Broad Bean Risotto with Chilli and Lemon Crumbs

September 20, 2017

Broad bean season is looming, and with that in mind i have been using up the last of my frozen broad beans.  I really like broad beans, and try to grow lots, so that i can freeze plenty and enjoy them through the winter months, as well as eating lots of them fresh out of the garden. My beans aren't usually ready for eating until late November/early December, but as i know of at least one other couple busy eating up their frozen supply in preparation for the coming season's produce, i thought an early broad bean recipe or two would not go amiss.  

Frozen broad beans benefit from being blanched and popped out of their grey inner pods (skins).  This is a relatively time-consuming procedure, so you may choose to omit this step, however it does make them look (and, to a lesser extent, taste) SO much more appetising.  I am happy to eat frozen broad beans in their skins, but if i'm going to the effort of putting them in a dish such as this risotto, i usually go the extra mile and skin them as well. 

I came across this recipe in a New Zealand Listener, which i buy from time to time to take in to the hills with me - with the articles and the cryptic crossword and other puzzles it provides quite a lengthy diversion for not too much weight or space.  And i have garnered a few good recipes from the Listener over the years as well.  

As faithful readers will be well aware, i am a big fan of risottos, especially vegetable-based ones, so i am always excited to come across a new risotto recipe. I was particularly excited by this one, as i am always pleased to discover a new way to use broad beans, so it was written into my recipe journal immediately.  Sadly i cannot tell you who was the creator of this recipe, or even what year i came across it, as have noted in my recipe journal only that it was from the Listener.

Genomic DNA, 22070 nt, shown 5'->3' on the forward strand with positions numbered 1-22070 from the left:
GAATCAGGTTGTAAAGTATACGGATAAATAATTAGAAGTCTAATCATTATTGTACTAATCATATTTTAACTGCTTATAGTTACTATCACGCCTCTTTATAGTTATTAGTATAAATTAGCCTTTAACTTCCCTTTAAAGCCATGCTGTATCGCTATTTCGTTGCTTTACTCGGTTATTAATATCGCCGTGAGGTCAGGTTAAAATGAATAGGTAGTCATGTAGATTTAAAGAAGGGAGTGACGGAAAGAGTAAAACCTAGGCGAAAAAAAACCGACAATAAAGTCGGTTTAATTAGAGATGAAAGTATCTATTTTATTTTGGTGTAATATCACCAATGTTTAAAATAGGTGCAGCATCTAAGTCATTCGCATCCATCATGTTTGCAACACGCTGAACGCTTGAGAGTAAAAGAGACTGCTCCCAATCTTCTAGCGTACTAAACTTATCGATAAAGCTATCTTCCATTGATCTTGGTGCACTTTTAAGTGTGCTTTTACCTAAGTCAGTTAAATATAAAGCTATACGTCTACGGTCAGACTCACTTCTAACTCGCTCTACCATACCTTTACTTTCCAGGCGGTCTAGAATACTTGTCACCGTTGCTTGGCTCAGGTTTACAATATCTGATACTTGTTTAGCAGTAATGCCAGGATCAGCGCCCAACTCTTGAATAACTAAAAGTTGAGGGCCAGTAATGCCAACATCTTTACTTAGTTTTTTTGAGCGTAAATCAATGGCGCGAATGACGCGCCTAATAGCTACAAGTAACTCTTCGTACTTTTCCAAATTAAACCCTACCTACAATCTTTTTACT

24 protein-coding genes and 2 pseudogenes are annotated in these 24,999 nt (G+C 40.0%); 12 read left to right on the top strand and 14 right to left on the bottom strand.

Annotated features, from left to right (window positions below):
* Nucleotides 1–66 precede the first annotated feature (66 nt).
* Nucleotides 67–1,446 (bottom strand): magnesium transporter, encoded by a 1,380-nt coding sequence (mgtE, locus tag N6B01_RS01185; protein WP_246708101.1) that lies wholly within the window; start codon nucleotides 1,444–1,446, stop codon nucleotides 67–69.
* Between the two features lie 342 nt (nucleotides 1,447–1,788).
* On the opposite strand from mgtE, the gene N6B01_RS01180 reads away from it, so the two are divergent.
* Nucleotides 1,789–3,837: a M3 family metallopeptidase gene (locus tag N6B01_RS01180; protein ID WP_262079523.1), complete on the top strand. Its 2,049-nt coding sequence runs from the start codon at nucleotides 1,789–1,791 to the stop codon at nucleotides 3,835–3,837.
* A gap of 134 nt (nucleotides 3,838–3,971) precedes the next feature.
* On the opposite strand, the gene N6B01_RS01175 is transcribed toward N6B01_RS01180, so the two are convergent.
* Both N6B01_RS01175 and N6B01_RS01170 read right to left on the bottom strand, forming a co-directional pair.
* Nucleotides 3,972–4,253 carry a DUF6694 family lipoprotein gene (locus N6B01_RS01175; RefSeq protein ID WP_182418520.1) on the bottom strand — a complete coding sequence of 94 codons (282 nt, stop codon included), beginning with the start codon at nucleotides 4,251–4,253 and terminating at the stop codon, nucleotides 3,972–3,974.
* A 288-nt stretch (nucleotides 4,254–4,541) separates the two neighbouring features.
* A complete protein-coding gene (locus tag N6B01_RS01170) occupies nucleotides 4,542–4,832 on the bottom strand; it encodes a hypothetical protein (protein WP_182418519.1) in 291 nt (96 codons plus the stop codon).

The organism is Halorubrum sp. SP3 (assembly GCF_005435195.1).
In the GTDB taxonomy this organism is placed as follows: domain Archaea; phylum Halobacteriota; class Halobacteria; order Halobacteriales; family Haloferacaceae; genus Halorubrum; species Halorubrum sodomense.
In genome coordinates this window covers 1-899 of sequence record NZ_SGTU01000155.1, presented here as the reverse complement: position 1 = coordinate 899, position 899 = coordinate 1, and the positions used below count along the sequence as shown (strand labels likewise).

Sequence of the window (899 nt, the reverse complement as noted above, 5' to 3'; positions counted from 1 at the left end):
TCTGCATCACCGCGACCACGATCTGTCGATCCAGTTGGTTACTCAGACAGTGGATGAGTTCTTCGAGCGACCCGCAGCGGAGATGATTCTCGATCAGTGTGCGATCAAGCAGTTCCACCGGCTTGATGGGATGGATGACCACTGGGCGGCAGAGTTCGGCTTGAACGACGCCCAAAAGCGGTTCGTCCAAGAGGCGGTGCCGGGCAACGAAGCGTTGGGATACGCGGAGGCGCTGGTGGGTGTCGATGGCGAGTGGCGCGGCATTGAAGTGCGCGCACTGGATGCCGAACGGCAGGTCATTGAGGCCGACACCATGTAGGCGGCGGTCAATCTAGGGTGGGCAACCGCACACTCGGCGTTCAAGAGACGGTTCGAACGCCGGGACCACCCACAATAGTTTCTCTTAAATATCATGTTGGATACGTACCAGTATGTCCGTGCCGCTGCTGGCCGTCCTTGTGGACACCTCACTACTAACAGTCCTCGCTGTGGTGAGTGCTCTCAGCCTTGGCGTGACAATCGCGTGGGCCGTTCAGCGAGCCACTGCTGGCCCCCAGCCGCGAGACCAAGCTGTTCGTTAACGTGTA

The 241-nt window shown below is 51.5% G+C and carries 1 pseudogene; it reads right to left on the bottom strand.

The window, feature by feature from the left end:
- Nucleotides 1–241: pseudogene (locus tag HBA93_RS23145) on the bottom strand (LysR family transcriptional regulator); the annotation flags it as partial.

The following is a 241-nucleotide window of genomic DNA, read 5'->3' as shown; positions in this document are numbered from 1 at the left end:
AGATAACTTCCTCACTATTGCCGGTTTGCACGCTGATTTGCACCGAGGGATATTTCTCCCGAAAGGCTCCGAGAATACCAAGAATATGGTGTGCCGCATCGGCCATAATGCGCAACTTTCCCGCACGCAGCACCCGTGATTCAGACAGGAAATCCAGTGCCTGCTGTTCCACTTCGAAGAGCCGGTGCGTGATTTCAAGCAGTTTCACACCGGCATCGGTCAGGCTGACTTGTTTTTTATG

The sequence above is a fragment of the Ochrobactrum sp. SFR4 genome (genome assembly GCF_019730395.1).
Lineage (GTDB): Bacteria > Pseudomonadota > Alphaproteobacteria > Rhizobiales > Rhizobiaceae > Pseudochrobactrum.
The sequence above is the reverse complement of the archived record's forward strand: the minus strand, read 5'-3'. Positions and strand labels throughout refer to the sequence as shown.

The main change i make to the recipe given below is that often i toast a couple of slices of wholemeal bread to dry it out, and then finely dice it to use in place of the panko crumbs.  The recipe specifies the use of frozen broad beans, but of course fresh ones work just as well, and if they are young and tender they do not require peeling.


From the New Zealand 'Listener'

1 litre chicken or vegetable stock

4 tablespoons extra virgin olive oil

6 knobs of butter

1 medium onion

2 cloves garlic, crushed

1.5 cups arborio rice

1 cup white wine

4 tablespoons flat-leaf parsley, chopped

2 tablespoons chopped mint

600 g frozen broad beans

100 g Parmesan

Chilli & Lemon Crumbs

6 tablespoons extra virgin olive oil

zest of 2 lemons

pinch of chilli powder

1 clove garlic, sliced

4 tablespoons panko crumbs (or 2 slices wholemeal bread, toasted and very finely diced)


Put stock in pot and heat. Put broad beans in a pan with hot water, bring to the boil, then drain and refresh under cold running water.  Slip the beans out of their outer skins.  

Heat 2 tablespoons of olive oil in a heavy pan. Add 2 knobs of butter, then the onion, and cook 3-5 minutes.  Add the crushed garlic, toss well, then add the rice.  Cook 2 minutes, add wine, cokk until evaporated, then start adding the stock, a ladleful at a time. Cook until the rice is tender but not soft, adding more stock as required.

Meanwhile, make the chilli and lemon crumbs.  Heat the oil, toss in the lemon zest and chilli powder and mix well.  Stir in the garlic, toss in the crumbs (or diced toast) and cook on medium heat for 1 to 2 minutes.  Transfer to a bowl and season with salt and pepper.

When your risotto is tender, fold in the parsley, mint and broad beans, then the grated parmesan. Rest two minutes, then season.

To serve, fold in the remaining 2 knobs of butter and dish in to bowls.  Sprinkle with the chilli & lemon crumb mix, garnish with shaved Parmesan and extra herbs.




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Hi There

I'm Marion! I love food and i love cooking using fresh, seasonal ingredients. I enjoy finding new ways to use ingredients from pantry and property, and i aim to provide you with as many delicious ways as possible to use your own produce from home and garden.

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